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Fatal car accidents are, regretfully, a common occurrence in Israel. About 400 men, women and children - more than one per day - are killed every year in collisions or run over on intercity highways and city streets. Every such accident is shocking, but it was not just by chance that the death of Meital Ahronson in Tel Aviv early Friday morning was particularly shocking. Her killing, which cannot be called an accident, was preventable. There is a guilty party: the driver of the SUV who sped through a red light and into a crosswalk; and there is a responsible party: the Israel Police.

Drunk driving has turned in recent years into a plague. Revelers go out to clubs, and then get behind the wheel and kill themselves or others. That is why teams of police are supposed to check suspicious drivers and ensure they are not drunk. Drivers who fail the test are supposed to lose their licenses on the spot.

But on that night, at the center of Tel Aviv nightlife in the port area, the police did their work carelessly and unprofessionally. They did not impound the key of the driver whom they thought was drunk, and allowed his friends to flee in the car. They did not call in reinforcements and no roadblocks were set up. Within 10 minutes Meital Ahronson fell victim to a hit-and-run.

If the fleeing car had been carrying a Palestinian, possibly on the way to a terror attack, the entire police force would have been called out instantly, along with the Shin Bet security service and other forces. They would have put into action the special procedures for a terrorist attack warning and roadblocks would have been set up all over the region, intelligence officers and their computers would have been frantically figuring out the identities of those involved, and the commanders would never have let up until the fugitives were captured. Everything would have been done, as everyone knows, to prevent an attack on the innocent. But that is exactly the same result of the wild behavior on the roads, which the police treat leniently.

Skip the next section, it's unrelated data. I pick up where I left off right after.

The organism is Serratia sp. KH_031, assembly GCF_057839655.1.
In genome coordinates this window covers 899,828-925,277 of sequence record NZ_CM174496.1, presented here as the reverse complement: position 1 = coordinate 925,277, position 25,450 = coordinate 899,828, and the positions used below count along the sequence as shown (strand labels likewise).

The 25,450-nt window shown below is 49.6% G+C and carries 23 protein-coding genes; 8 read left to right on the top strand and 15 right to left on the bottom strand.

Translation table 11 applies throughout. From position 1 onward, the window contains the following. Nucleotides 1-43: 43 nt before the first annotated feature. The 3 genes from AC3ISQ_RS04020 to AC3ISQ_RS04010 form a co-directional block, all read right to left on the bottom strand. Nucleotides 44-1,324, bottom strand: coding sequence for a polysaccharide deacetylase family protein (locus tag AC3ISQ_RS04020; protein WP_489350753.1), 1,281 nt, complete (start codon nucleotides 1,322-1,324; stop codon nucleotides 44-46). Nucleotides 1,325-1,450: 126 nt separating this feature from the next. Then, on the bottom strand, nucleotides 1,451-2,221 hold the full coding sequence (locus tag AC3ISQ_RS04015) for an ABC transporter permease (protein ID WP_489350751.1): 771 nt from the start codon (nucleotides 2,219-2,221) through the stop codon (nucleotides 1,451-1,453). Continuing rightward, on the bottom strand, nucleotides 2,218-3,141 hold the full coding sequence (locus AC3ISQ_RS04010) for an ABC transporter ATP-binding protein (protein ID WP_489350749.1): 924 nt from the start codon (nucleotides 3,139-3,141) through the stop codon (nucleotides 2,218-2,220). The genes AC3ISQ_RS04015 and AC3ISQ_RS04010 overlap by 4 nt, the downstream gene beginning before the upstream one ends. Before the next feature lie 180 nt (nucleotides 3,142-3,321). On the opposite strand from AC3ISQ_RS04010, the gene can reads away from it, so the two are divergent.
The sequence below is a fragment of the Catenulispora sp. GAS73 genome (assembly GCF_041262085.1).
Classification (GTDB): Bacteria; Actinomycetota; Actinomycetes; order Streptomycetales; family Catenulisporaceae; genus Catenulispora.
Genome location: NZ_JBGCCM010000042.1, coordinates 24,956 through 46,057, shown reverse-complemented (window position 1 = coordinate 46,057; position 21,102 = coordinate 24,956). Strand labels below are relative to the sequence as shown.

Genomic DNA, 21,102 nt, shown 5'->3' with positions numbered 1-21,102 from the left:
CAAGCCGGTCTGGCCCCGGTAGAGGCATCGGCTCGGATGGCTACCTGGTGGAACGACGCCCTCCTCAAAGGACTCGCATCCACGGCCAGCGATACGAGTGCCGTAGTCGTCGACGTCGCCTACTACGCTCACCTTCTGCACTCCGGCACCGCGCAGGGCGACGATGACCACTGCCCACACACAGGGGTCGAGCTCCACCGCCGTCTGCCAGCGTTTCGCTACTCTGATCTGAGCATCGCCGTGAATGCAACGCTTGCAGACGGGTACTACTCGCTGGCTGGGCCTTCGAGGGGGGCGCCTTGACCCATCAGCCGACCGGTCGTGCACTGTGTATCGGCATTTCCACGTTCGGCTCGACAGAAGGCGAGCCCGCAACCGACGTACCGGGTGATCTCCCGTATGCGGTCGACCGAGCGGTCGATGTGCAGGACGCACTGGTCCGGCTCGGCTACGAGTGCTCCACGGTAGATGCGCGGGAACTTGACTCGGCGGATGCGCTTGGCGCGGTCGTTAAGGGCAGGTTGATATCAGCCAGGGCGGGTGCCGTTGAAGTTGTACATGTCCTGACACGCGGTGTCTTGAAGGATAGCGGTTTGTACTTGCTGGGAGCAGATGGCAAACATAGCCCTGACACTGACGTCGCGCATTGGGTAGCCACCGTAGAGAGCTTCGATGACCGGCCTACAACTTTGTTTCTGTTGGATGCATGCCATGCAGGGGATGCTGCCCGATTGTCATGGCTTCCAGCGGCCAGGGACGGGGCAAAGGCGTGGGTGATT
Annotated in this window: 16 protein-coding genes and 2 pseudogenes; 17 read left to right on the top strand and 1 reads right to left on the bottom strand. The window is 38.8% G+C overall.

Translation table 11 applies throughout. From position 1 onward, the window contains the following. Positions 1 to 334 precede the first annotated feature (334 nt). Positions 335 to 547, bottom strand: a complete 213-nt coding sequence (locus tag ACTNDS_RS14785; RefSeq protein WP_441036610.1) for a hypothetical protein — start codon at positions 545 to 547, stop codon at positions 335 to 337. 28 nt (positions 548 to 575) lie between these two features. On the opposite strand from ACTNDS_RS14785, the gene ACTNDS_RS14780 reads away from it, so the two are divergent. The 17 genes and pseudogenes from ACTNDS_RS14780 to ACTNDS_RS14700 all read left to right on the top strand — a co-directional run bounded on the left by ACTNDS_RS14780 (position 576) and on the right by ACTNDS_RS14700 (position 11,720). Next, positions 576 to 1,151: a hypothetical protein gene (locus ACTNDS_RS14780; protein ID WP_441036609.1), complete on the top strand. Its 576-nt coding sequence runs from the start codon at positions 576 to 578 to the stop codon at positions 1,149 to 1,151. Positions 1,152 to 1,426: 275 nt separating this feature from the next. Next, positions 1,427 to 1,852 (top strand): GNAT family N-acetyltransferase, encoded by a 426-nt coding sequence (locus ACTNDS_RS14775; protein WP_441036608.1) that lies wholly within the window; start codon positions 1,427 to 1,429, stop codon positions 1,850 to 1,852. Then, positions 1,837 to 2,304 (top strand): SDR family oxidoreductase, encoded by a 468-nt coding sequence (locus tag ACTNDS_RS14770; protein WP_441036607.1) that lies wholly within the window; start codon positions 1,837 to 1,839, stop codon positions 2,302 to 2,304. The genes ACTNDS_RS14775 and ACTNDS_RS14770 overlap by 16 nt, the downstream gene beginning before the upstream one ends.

Police Commissioner David Cohen, for reasons known only to himself, has not appointed an officer to investigate the matter and has not demanded that the Tel Aviv District, whose traffic police were operating that night in the port area, examine what happened and why. Even without an investigation and a report one basic fact is clear: The police officers lacked professionalism, whether because they personally were not capable, or the procedures were not sufficiently strict for such events. This time you cannot complain that the police is investigating itself - this time it is not even doing that, even though the problem is not restricted to a single district or division. The problem affects the entire police force, including the national headquarters and the man at its head.

For some reason we have not heard the voice of Public Security Minister Avi Dichter, who takes almost every opportunity to speak out on almost everything. The escape of rapist Benny Sela, in the same district but under the previous commander, encouraged Dichter to appoint a committee of inquiry, even though that event was only embarrassing and not fatal.

Meital Ahronson's death has left Dichter silent. Civilian oversight of the police under his tenure is unsatisfactory. If Israeli citizens want a more professional police force, they will never get it from their elected leaders who are supposed to represent them vis-a-vis the police.